Jessica Heygate
Jul 25, 2022

Twitter’s ad revenue slows as Musk deal hangs in the balance

Advertiser appetite dampened in Q2 as macroeconomic challenges met uncertainty over Elon Musk’s deal to purchase the social media company

Twitter’s ad revenue slows as Musk deal hangs in the balance

Twitter reported disappointing second quarter earnings with revenue declining by 1% as its advertising business slowed significantly, which it attributed to a combination of macroeconomic challenges and uncertainty over its future ownership.

Revenue of $1.18 billion in the three months ending June 30 was 11% below analyst expectations and down from a 16% growth rate in the first quarter.

Advertising revenue rose 2% year over year to $1.08 billion — a marked slowdown from Q1, when advertising revenue grew 23%.

Twitter did not host an earnings call with analysts, but it said in a press release that its Q2 results “reflect advertising industry headwinds associated with the macroenvironment as well as uncertainty related to the pending acquisition of Twitter by an affiliate of Elon Musk.”

The quarter started with the promise of a $44 billion sale of Twitter to Musk, but the billionaire entrepreneur threw cold water on the deal in the months that followed. 

The two parties are now embroiled in a legal battle after Musk announced he was pulling out of the deal earlier this month. His lawyers have claimed Twitter breached its original agreement by withholding data that Musk had requested to assess the number of bots and spam accounts on the platform. But Twitter reportedly agreed to give Musk access to its “firehose” of Tweets — a stream of every post that appears on the platform — in June.

Twitter continues to report that false or spam accounts represent fewer than 5% of its  monetizable average daily active users (mDAU).

Musk’s lawyers have also argued that Twitter breached the sale agreement by letting a string of staff go after the deal was announced. Twitter implemented a hiring freeze in May in an effort to deal with challenging market conditions. Executives Bruce Falck and Kayvon Beykpour were among the high-profile exits, while Twitter laid off a third of its talent acquisition team, according to The Wall Street Journal.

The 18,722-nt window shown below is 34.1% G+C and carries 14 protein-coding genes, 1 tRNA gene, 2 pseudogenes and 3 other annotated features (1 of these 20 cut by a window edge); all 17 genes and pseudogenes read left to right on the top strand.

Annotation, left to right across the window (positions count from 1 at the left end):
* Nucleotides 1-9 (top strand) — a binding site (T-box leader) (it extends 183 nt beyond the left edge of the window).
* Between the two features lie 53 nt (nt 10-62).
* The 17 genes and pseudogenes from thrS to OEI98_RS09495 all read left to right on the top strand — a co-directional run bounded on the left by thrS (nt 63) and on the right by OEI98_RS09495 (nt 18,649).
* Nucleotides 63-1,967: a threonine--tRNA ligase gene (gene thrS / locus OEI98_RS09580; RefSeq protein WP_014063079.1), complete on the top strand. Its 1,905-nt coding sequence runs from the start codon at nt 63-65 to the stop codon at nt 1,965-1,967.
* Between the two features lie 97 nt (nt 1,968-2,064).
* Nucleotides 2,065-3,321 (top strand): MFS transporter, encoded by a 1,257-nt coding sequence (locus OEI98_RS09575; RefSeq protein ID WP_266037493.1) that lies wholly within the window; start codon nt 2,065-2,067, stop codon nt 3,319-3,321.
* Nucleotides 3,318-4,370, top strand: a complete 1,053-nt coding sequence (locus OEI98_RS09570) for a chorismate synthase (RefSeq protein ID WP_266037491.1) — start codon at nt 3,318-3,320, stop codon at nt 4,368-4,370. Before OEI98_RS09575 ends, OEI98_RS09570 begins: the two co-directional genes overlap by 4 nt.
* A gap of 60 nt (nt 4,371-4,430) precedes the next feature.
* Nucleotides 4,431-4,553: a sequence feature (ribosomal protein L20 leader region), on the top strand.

Severance-related costs were approximately $19 million in the second quarter, Twitter said on Friday (July 22). It said total costs related to the Musk acquisition were approximately $33 million in Q2. 

Twitter reported a loss of $270 million in the quarter, compared to earnings of $65.6 million in the same quarter last year.

Twitter has sued Musk in an effort to force him to follow through with his deal, calling the attempted termination “invalid and wrongful.” The case is headed to trial in Delaware in October.

The erratic acquisition battle did not impact Twitter’s user numbers. Its mDAUs increased to 237.8 million in Q2 from 229 million in the first quarter. The increase was driven by “ongoing product improvements and global conversation around current events,” Twitter said.

Ad slowdown was expected

Advertising experts that Campaign US spoke with foresaw a slowdown in Twitter’s ad revenue, because uncertainty dampens marketing appetite.

“Marketers want stable environments to invest in,” said Kate Scott-Dawkins, GroupM’s global director of business intelligence. 

Advertisers have been worried about Twitter’s future as an ad platform since the deal was announced and Musk promised a string of major changes, concerns that have only intensified as news of layoffs circulated. 

Sir Martin Sorrell, founder and executive chairman, S4 Capital, said: “The best outcome for advertisers is the removal of uncertainty. Uncertainty causes disruption.”

Matthew Papa, SVP of business and corporate development at Captify, said skepticism in the deal closing “has been consistent amongst industry leaders.”

The ad industry may be hoping for the deal to fall through “since it could result in making Twitter a less safe content environment for advertisers,” said Cory Halberstadt, platforms senior supervisor at Media Matters Worldwide.

But the drama is not over yet. “Musk already knew that fake accounts were a problem and even uncountable, as he agreed himself. Can we assume that this is a form of brinkmanship designed to reduce the deal price? While others have said that Musk is a dilettante, picking things up and then putting them down again, he has consistently shown interest in Twitter and therefore we can trust that the game is not quite over yet,” said Jenny Kirby, media operations director at Byte, part of Dept.

A Twitter spokesperson said in a statement: “We are working closely with our clients and partners, who can continue to expect our best-in-class customer service, client solutions and commitment to brand safety. We remain focused on delivering priority solutions in areas such as performance marketing, measurement, shopping, brand strategy and more.”

The broader economic environment is also a factor in Twitter’s poor results. Snap posted its weakest-ever quarterly sales growth on Thursday, which it blamed on a broad advertising pull back due to fears of a recession, the impact of privacy changes as well as increasing competition for advertising dollars.

(This article first appeared on

Campaign India

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